Requesting an opcode

Hello all (especially Zarf),
Reading through these forums, I’ve seen the suggestion to “request an opcode” or the like as solutions to trying to extend the functionality of an interpreter.

How do you request an opcode and, once you do, what do you do with the opcode from that point on?

I’ve sniffed around and I haven’t found the process laid out.

Thanks!

  1. Email Zarf and ask for a block of codes.
  2. Decide what you want to do.
  3. (Optional) Write a spec document for the new opcodes/functions. Example
  4. Add the new functions in your Glulx or Glk implementation.
  5. If you’re an author, use them in your storyfiles.
  6. Try to persuade other interpreter maintainers that your extensions are worth adding.
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Hi! Dannii is basically right, but I will add some context.

There’s actually several ways to extend the Glk/Glulx interpreter model.

  • Add Glulx opcodes (the VM)
  • Add Glk calls (the I/O layer)
  • Add Glk gestalt selectors (flags that indicate what Glk calls are available)
  • Add an I/O system to Glulx (this basically tells the VM where to send ordinary print statements, if not to Glk I/O)

Glk calls and Glk gestalt selectors typically go together. If you add a call (or a bunch of calls), you want to add a selector that indicates that they are available.

The fourth option, a new I/O system, would be if you want to replace the Glk layer entirely. This is a lot of work. (Mind you, the first three options aren’t necessarily easy.)

You should decide roughly what you want to do, at least enough to understand which option you’re going for. Then I assign a bunch (usually 256 of whichever it is). This is just to make sure that two people doing experiments don’t accidentally use the same values.

You can see notes on existing reserved ranges in the spec documents:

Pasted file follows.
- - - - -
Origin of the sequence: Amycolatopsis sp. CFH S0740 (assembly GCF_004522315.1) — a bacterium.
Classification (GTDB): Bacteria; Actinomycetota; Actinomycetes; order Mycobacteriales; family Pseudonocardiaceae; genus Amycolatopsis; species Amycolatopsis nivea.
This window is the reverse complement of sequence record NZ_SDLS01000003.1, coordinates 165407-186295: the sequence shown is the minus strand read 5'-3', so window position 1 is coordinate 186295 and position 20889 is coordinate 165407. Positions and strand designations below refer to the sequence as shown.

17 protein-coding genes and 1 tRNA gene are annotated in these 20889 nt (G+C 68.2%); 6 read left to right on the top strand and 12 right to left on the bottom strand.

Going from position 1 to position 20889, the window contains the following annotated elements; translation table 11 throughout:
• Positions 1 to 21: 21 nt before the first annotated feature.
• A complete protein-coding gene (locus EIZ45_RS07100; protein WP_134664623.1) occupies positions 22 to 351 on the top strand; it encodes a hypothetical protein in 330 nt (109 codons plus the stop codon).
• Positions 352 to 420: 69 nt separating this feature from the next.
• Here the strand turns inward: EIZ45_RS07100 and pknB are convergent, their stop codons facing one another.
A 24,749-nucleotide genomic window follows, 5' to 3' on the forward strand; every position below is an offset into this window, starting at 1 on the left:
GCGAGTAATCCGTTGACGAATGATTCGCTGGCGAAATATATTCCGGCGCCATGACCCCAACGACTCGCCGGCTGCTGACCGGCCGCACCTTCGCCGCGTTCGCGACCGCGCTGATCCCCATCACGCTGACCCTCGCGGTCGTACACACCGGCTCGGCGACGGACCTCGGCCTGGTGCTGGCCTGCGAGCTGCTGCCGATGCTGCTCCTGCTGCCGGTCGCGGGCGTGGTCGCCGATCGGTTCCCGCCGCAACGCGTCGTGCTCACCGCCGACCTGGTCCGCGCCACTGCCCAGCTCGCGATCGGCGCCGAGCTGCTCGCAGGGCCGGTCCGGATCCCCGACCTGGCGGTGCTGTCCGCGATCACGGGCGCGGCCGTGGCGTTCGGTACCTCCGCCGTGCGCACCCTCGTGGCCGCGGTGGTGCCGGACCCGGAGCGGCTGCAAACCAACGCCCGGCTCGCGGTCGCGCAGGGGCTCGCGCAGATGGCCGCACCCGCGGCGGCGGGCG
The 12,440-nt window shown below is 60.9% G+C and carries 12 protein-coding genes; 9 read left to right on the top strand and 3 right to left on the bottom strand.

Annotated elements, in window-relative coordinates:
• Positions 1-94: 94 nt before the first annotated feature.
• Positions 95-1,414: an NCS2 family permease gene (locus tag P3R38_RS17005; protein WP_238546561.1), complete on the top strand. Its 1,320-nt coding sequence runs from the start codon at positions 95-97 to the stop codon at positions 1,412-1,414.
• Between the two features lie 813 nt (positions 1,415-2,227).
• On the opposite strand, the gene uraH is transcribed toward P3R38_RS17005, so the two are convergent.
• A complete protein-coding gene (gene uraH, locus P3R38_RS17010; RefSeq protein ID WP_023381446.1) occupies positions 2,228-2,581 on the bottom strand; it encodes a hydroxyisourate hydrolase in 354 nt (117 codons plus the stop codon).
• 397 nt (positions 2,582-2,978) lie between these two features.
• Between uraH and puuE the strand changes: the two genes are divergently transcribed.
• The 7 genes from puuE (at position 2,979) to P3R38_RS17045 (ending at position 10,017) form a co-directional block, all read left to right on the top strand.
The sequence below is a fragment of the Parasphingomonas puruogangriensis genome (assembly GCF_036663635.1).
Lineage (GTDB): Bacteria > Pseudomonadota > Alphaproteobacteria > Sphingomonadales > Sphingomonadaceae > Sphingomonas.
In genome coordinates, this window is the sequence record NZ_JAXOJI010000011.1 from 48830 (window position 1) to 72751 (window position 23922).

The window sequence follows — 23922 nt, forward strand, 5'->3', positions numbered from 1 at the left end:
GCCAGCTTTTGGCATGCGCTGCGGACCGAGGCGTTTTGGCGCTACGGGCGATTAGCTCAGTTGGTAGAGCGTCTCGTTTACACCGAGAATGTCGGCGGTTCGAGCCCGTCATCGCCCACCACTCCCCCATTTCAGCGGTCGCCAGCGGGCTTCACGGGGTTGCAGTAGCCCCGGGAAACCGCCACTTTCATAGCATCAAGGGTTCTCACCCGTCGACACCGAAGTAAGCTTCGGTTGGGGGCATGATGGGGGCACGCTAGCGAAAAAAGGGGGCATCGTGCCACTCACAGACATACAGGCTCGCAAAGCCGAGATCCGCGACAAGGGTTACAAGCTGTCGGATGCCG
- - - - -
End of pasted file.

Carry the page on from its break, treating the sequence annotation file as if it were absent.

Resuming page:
https://eblong.com/zarf/glulx/Glulx-Spec.html#opcodes_misc
https://eblong.com/zarf/glk/Glk-Spec-075.html#selectors

It is my duty to note that most of these experiments have not gotten much traction. The FyreVM folks (@vaporware, @DavidC) built a new interpreter and used it for a couple of commercial games, but these didn’t sell well and those tools been shelved (as far as I know).

(Does Vorple use a gestalt selector? I don’t think I have it noted anywhere.)

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It did for the Z-Machine, but for Glulx I think it does all communication through external files.

There are Glulx gestalt selectors too. Pretty essential if someone was going to extend Glulx in a portable manner.

Right, thanks – that’s mentioned in the spec document, but I forgot to include it.

There is a C# version of FyreVM is open source at https://github.com/ChicagoDave/fyrevm-dotnet and a web version is at https://github.com/ChicagoDave/fyrevm-web. The output system completely replaces glk and uses a “channel” or key/value pair system. So the “score” comes back as “score”: 100 and “location” comes back as “location”: “The Living Room”. Your “client”, be it a windows app or a web app can then use that package of values to locate them in your user interface as you want.

There’s a working version of Cloak in Darkness of fyrevm-web at http://plover.net/~dave/cloakjs/. If you open up the console, you can see how the package is returned with the list of values. The custom Inform 7 library allows you to add new channels with a line of I7 syntax: